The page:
Two Children Die in Shell Blast At Crowded Kokang Market

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A map showing Laukkai, the capital of the Kokang special region in northeastern Myanmar's Shan state.
A map showing Laukkai, the capital of the Kokang special region in northeastern Myanmar's Shan state.

Two children died, another was left critically ill, and more than 10 other people were injured after a shell exploded at a crowded market in the conflict-torn Kokang region of northern Myanmar on Tuesday, witnesses said.

The shell, believed to have been fired by government forces amid intense fighting with ethnic Kokang rebels, hit the New Agricultural and Trading Goods Market in Laukkai on Tuesday morning as it was thronged with civilians and young families, according to medical staff who saw the aftermath.

Two brothers were killed outright, while their eight-year-old sister was taken to the neighboring Chinese province of Yunnan for emergency treatment, an aid worker told RFA.

"The injured child has already been taken to the county hospital in Nansan," an aid worker surnamed Zhao at the No. 125 Border Post refugee camp said. "No expense will be spared to send her on to the Lincang City Hospital, and if they can't treat her, direct to [the provincial capital] Kunming."

He added: "She was about seven or eight. The injuries were to her head."

Zhao said the girl's two brothers had been killed outright in the blast. "I was just at the scene, and we took their bodies and cremated them," he said, adding: "It was a terrible scene; I could barely look. I was in tears. This is so inhumane."

Photos from the scene seen by RFA showed the dead bodies of the two boys and the girl, apparently unconsciously, being held by her mother.

At least 10 injured

Zhao said at least 10 people had been sent for medical treatment in China for injuries connected to the shelling.

He said he didn't know which side in the conflict, which began in Laukkai on Feb. 9, fired the shell.

"All I know is that it was an artillery shell," he said.

Local sources told RFA the shell was likely fired by government troops, who have engaged Kokang rebel alliance fighters in intense fighting in an area known in Chinese as Nantianmen Mountain.

Heavy shelling resumed on Monday following a temporary cease-fire that lasted less than 24 hours. But according to local residents, the Kokang rebels have no artillery emplacements around Laukkai.

They said the shell had likely come from government artillery located in an area outside Laukkai known in Chinese as Mixiangou, and had likely been aimed at rebel forces and gone astray.

Fighting began on Feb. 9 in Laukkai between Myanmar government troops and Myanmar National Democratic Alliance Army (MNDAA) rebel forces.

The MNDAA under ethnic Chinese commander Peng Jiasheng is trying to retake the Kokang self-administered zone, which it had controlled until 2009, forcing an estimated 100,000 refugees away from the conflict zone and across the border into China.

New refugee facility

An aid worker surnamed Li at a refugee camp in Maidihe, which straddles the border, said the authorities in Yunnan appeared to have relented and allowed some 1,000 refugees to re-enter a new facility on the Chinese side after forcing thousands of refugees back to the Myanmar side of the border last week.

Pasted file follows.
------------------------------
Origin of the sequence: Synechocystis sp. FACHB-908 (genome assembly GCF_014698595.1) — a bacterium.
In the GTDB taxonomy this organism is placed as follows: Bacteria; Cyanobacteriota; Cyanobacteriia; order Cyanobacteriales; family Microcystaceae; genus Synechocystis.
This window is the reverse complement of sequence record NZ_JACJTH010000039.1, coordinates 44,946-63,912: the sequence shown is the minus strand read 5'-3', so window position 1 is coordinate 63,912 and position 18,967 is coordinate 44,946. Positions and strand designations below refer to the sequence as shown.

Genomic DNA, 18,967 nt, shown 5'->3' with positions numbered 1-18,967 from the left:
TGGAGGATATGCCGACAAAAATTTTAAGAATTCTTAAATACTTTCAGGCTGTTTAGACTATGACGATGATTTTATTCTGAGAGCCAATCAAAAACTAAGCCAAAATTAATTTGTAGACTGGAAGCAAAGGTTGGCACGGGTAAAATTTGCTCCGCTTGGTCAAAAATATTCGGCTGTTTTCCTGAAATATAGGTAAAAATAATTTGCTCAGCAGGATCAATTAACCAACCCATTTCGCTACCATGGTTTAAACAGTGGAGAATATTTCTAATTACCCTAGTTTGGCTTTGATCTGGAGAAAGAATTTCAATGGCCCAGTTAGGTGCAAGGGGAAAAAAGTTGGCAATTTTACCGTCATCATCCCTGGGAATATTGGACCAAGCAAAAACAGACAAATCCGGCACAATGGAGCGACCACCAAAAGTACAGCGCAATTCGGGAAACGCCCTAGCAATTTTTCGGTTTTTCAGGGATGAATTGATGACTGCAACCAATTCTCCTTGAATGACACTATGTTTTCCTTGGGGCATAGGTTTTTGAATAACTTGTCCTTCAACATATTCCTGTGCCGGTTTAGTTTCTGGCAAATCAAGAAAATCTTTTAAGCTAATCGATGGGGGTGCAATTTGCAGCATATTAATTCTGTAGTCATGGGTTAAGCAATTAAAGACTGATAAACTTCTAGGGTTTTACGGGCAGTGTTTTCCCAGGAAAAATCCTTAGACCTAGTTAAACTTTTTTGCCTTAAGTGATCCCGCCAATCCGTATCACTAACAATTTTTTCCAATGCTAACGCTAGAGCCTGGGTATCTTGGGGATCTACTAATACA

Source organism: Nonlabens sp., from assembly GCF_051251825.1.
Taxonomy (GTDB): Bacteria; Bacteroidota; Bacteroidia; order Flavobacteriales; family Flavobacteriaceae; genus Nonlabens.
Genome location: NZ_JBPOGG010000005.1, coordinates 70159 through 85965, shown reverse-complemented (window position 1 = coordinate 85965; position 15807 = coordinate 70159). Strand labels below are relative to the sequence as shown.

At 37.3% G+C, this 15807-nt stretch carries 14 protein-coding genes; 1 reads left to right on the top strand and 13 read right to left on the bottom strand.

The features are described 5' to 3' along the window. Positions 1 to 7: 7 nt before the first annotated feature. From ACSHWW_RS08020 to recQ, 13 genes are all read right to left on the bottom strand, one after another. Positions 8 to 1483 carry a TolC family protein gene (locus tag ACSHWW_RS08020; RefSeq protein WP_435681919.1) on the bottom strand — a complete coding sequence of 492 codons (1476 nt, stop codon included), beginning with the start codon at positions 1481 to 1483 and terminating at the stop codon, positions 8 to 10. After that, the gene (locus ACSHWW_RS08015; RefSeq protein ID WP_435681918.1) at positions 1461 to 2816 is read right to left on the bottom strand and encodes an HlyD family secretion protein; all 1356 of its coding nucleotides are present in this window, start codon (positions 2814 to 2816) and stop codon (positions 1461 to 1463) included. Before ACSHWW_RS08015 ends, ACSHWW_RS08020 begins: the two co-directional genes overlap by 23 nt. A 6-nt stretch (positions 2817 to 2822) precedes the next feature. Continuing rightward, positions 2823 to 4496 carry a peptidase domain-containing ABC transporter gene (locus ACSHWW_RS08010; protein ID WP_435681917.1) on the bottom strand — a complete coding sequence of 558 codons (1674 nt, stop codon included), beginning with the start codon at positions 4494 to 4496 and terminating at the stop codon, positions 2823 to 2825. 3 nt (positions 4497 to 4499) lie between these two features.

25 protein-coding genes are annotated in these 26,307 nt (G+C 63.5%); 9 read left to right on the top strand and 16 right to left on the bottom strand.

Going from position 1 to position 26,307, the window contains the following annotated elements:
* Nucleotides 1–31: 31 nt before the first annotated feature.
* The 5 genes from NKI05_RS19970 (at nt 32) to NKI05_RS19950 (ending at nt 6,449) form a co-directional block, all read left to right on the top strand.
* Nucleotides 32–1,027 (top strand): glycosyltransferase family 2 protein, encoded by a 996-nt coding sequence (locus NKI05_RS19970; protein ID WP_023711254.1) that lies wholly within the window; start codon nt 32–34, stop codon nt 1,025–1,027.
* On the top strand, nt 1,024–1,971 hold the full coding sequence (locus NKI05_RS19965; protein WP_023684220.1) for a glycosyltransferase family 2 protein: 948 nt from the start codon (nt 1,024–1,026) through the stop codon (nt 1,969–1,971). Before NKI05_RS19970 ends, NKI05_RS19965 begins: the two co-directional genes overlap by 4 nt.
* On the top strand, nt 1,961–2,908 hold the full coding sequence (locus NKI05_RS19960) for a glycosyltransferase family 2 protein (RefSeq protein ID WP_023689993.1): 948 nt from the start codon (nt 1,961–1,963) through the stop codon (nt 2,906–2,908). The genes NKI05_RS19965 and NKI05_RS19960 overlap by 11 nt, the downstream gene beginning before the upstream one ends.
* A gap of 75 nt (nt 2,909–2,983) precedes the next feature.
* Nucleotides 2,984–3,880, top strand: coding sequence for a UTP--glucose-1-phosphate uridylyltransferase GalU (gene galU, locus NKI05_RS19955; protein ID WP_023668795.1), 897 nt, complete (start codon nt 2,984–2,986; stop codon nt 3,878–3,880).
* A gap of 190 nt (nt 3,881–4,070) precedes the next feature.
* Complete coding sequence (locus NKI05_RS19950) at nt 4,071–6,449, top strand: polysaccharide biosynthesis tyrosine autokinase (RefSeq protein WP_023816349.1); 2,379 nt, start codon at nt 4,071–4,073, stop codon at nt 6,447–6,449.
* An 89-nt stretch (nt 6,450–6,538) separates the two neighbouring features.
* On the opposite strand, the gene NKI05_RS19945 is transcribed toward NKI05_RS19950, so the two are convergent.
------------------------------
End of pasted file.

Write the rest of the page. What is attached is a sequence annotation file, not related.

"We have some 4,000 people on this side, and another 1,000 elsewhere," Li said. "Some 1,000 people have already moved into a refugee camp on the Chinese side."

"Some of those who didn't want to go to China have returned to their homes."

He said the new camp is called Dayuntang. "They opened up a refugee camp there three days ago," Li said.

"It's probably because the fighting has intensified, and because of international pressure," he said.

Beijing has been at pains to distance itself from involvement in the Kokang conflict following tensions with Myanmar's ruling military junta over the role played by its citizens in supporting the
ethnically Chinese Kokang side.

Peng's dangerous gamble

Li said many older refugees had refused to go to China because they weren't allowed to take their livestock with them, and there was no-one to care for them in Kokang.

The MNDAA is allied with three other ethnic minority armies: the Ta'ang National Liberation Army (TNLA), the Kachin Independence Army (KIA), and part of the Shan State Army (SSA), although the KIA has remained in the region it controls, rather than fighting alongside MNDAA troops.

Further south, in the Shan town of Lashio, Chinese-speaking ethnic Kokang residents said Peng may have miscalculated in taking on the army, which has superior fire power and holds the region.

A Lashio resident surnamed Li said much of the online debate over the conflict was being framed as a bid for greater autonomy by Myanmar's ethnic Chinese, making Peng's battle for hearts and minds even trickier.

"This allows the Myanmar government to claim the higher moral ground of maintaining order," Li said.

"It's hard to say that Peng Jiasheng is in the wrong, but he is in the last stage of his life, and he wants to take Laukkai [before he dies]," he said. "He was gambling on other armed ethnic groups taking their cue from him, creating an opportunity in the midst of chaos."

"But this time, he has miscalculated, and the gamble hasn't paid off," Li said.

Reported by Qiao Long for RFA's Mandarin Service and by Lee Tung for the Mandarin Service. Translated and written in English by Luisetta Mudie.





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